Rower's Body Type?

  • Posted by a hidden member.
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    Jul 11, 2011 7:27 AM GMT
    Hi guys,

    A friend of mine has been rowing for a long time and competes at a state level. She's constantly nagging me to go along to her clubs 'Learn 2 Row' programs each month, but I'm worried I don't have the body type for it. I could captain the ectomorph team to back-to-back victories and have barely left the 68-72kg (150-160lbs) range in the last 2-3 years. I've been doing weights for a couple of months, which have lifted me from 70kg to 72kg, but even when I eat every hour I struggle to put on any more.

    Some internet research only offers the word 'endurance' in giant bold font. icon_rolleyes.gif

    Am I suited to rowing? I'm guessing I'd be more suited to the longer races, but any advice is appreciated. icon_smile.gif
  • Ryvick1212

    Posts: 29

    Jul 11, 2011 1:00 PM GMT
    As a rower of 4 years, I can tell you that virtually any body type can be suitable for rowing. You may be considered a "lightweight" rower, but you totally can still row. I've seen guys the same build as you win races at state level competition. So I would say go for it.
  • fitdude62

    Posts: 294

    Jul 11, 2011 1:07 PM GMT
    The body has an amazing capability to adapt to any situation. You might like the changes that rowing will make to your body.

    Peace
  • Posted by a hidden member.
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    Jul 11, 2011 2:57 PM GMT
    There really isn't a certain body type that is needed for rowing, although it is helpful if you are in shape and tall.

    I think your best bet is to go to the Learn 2 Row program and see if you enjoy it. If you end up liking it, your coach (or who ever runs the program) will help you train and may even give you some tips on gaining weight/muscle depending on if you're put into a light weight boat or not.

    Although learning to row may be frustrating in the beginning, once you get the hang of it, there's nothing like being out on the water.

    Depending on how well you do on the water and on the erg (indoor rowing machine) your coach will know exactly where to put you in a boat.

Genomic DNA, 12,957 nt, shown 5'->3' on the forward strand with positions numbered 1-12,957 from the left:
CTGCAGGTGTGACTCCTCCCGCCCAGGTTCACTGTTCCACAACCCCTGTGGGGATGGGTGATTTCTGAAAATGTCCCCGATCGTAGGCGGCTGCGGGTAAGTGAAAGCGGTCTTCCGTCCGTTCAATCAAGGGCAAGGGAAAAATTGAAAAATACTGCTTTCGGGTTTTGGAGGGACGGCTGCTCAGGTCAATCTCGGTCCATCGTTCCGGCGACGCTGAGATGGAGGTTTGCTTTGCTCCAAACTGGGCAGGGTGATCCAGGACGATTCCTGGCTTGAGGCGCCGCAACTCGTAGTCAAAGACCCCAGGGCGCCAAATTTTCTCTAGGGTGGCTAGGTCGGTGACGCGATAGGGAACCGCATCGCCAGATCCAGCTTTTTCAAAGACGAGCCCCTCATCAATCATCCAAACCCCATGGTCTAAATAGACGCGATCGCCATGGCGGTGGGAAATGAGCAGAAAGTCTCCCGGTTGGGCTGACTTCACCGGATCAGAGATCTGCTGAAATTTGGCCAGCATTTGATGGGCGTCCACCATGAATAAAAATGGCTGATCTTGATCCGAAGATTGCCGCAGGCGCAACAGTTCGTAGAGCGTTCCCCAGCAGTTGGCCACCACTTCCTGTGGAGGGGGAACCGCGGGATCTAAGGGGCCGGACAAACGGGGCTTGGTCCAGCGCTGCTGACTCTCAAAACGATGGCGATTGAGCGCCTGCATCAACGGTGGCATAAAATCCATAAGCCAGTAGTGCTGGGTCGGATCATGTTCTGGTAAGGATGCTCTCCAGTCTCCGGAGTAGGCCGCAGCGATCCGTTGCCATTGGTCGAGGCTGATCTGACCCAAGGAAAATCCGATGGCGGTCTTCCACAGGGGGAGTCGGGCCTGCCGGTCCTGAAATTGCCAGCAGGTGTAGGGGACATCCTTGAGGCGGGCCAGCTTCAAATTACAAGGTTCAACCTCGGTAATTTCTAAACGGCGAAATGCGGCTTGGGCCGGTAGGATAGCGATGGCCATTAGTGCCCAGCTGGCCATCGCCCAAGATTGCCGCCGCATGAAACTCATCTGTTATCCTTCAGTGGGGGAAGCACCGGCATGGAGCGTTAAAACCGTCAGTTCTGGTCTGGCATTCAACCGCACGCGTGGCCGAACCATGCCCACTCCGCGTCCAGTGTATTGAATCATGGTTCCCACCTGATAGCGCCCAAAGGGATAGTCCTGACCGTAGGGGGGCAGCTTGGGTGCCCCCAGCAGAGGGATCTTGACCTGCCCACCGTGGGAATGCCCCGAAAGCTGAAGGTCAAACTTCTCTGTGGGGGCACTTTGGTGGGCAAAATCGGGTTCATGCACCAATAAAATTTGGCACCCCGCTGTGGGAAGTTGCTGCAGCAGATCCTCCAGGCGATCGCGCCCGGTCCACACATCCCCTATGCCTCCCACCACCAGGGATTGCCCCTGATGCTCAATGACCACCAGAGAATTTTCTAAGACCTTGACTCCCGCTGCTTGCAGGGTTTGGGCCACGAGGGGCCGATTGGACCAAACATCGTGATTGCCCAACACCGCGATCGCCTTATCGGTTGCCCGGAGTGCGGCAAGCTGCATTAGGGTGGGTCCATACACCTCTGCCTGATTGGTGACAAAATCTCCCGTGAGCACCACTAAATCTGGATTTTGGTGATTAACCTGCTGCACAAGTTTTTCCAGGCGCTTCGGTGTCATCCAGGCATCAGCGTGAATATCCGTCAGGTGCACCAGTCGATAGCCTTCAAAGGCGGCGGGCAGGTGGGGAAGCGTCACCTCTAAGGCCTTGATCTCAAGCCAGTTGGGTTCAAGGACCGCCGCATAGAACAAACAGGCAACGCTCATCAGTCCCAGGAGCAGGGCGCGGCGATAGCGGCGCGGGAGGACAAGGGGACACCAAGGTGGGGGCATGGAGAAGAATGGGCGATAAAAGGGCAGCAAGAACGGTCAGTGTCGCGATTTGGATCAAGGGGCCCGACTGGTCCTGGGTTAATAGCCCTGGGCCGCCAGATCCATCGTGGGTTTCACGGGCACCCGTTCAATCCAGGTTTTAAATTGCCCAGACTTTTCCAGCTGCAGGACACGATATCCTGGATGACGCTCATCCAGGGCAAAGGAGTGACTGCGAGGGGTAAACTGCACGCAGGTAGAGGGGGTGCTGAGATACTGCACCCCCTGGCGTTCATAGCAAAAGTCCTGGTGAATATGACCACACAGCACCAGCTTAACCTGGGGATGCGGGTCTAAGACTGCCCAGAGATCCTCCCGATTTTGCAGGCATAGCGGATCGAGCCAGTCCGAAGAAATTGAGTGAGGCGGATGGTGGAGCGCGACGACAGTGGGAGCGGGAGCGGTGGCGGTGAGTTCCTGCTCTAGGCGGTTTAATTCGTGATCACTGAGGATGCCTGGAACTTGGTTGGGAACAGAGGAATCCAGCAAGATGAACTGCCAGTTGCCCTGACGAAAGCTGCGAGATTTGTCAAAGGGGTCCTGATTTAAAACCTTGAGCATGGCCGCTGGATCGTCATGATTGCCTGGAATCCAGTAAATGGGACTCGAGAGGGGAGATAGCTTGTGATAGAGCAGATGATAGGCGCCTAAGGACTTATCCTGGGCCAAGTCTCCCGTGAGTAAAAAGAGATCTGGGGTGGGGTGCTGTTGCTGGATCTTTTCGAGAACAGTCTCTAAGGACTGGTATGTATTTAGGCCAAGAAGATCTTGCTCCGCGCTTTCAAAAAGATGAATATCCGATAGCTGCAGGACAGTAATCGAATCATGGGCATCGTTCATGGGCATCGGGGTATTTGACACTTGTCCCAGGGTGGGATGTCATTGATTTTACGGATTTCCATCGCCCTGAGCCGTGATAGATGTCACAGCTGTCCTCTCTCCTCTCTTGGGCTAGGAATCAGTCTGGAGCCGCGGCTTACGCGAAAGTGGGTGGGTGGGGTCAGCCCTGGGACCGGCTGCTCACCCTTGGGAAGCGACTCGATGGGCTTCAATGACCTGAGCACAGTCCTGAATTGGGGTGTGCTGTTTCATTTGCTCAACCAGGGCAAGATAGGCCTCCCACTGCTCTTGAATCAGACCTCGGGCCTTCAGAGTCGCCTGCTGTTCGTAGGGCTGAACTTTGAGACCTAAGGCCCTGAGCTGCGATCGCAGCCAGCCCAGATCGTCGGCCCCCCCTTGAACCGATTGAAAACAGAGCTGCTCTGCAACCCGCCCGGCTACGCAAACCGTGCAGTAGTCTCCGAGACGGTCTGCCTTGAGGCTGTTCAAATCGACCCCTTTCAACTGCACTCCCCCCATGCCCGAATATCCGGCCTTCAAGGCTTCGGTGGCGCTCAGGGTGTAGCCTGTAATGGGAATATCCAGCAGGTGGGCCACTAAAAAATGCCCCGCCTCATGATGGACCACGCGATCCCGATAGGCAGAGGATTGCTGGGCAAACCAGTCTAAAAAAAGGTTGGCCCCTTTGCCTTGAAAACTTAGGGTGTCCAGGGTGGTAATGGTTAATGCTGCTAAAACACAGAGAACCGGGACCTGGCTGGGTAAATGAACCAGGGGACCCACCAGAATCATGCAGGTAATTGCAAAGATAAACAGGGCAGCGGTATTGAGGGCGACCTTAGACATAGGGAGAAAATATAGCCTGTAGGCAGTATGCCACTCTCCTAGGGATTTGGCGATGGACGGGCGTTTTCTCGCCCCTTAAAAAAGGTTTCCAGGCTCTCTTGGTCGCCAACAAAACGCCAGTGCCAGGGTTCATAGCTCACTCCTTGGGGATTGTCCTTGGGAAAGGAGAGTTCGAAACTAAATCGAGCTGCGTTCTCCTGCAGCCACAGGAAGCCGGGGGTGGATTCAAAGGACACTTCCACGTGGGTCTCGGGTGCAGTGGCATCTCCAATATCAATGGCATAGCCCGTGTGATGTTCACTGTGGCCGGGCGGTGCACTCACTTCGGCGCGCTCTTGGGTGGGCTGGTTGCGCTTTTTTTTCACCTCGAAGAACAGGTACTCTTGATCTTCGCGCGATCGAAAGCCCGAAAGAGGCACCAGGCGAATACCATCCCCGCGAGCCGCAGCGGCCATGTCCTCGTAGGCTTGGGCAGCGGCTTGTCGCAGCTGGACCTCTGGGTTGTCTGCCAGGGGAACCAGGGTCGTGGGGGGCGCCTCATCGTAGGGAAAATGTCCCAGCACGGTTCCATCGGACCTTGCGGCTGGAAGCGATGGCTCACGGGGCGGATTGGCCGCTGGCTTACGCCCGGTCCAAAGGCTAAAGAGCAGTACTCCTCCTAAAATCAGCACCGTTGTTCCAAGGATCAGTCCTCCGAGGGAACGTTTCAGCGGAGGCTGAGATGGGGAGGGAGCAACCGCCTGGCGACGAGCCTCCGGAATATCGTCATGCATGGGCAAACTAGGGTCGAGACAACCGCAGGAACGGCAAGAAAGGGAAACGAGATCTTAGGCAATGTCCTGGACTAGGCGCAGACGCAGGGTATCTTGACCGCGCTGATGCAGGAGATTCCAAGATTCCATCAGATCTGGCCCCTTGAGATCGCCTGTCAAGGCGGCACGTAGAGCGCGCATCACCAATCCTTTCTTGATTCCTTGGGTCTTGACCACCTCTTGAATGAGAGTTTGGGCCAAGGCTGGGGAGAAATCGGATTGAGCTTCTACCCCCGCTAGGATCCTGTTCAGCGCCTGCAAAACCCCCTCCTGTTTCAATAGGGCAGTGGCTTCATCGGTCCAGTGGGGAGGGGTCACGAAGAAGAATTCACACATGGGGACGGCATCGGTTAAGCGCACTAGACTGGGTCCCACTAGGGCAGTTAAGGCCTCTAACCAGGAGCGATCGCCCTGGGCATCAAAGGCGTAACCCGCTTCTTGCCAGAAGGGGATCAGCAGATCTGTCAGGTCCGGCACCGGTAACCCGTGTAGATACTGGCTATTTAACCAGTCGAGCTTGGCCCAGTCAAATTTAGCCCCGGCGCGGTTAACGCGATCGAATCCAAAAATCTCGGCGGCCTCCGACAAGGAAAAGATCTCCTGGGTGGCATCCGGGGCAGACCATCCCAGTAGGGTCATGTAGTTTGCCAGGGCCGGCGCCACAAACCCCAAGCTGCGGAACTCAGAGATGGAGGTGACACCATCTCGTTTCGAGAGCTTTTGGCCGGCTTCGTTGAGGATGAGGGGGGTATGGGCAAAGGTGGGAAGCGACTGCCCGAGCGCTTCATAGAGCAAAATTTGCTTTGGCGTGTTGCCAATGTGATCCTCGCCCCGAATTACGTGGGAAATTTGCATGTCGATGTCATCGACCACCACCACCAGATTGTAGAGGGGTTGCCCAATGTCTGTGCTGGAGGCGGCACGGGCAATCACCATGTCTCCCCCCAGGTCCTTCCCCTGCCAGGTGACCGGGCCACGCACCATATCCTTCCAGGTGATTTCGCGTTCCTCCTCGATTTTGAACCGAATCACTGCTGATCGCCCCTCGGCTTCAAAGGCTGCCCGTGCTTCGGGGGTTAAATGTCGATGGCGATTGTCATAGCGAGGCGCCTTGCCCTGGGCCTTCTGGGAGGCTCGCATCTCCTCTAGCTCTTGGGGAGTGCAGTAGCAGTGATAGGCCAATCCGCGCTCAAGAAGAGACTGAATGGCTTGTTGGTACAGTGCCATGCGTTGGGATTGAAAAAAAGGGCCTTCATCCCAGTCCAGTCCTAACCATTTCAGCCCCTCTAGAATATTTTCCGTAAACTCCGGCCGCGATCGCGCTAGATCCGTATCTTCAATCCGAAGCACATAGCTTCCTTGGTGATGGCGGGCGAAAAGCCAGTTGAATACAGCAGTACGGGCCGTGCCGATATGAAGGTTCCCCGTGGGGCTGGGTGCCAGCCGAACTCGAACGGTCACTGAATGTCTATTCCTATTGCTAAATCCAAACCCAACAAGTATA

So, basically go for it, and if you like it you'll fit right in icon_smile.gif and if you don't think it's for you, you may find that being a coxswain is more fun. (the coxswain steers the boat and is sometimes considered the coach while out on the water.)

    And, if you do go for it, good luck on your 2k tests ;)
  • Posted by a hidden member.
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    Jul 11, 2011 3:00 PM GMT
    i rowed in college and we had all sizes of guys on our team.

    best case scenario: if the team is big enough they can make a 4-man boat or something out of more "lightweight" rowers.
    if not, depending on what your strengths are, they can place you in the best seat for you. your weight is fine and isn't going to hinder you or the boat any as long as you have the endurance to stay in a race and don't throw the balance off. both of those come with practice and getting to know your stroke and how a boat works.
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    Jul 11, 2011 3:53 PM GMT
    I just started rowing in February of this year. I definitely have to agree with one of the other guys, there is nothing like being out on the water. Rowers come in all different sizes. I love rowing and plan on getting in shape for the fall season.
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    Jul 12, 2011 12:03 PM GMT
    I've used a rowing machine (erg, apparently) a few times and really enjoyed the rhythm of it, so hopefully that will be true for the real deal.

    I've since looked more closely at some pictures on the rowing club's website and they certainly have plenty of guys who look to be a similar build to myself.

    Thanks for all the replies and advice. Let's hope all goes well!